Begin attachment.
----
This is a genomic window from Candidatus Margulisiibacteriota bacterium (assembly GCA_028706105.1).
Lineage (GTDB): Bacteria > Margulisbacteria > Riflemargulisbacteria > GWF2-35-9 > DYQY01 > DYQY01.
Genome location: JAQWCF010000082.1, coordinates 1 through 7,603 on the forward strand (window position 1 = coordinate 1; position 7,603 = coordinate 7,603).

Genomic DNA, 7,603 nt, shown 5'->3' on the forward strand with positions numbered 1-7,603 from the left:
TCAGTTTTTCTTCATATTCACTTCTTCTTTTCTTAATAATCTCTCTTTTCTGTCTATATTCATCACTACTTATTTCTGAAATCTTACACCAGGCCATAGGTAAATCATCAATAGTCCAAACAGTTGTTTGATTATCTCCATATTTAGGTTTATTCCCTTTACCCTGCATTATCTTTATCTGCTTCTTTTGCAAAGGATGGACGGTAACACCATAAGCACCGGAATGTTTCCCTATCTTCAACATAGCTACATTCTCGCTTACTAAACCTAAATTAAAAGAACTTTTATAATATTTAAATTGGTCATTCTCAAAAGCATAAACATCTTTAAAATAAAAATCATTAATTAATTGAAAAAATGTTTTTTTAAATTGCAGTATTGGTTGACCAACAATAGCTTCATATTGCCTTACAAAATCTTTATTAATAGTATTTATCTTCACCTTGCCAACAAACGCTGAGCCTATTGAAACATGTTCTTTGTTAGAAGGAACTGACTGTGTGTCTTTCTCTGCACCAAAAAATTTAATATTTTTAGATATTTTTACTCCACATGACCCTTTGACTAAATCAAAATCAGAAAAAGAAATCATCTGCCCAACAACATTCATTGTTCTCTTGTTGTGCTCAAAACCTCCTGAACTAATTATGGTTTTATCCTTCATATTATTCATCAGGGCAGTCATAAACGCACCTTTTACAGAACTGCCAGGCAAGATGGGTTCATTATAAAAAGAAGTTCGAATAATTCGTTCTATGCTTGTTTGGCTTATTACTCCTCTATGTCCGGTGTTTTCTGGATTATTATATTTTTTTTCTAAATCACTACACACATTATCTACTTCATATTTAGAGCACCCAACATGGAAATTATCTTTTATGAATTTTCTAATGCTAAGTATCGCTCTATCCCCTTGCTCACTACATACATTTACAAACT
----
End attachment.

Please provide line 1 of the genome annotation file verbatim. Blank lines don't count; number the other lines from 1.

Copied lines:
This is a genomic window from Candidatus Margulisiibacteriota bacterium (assembly GCA_028706105.1).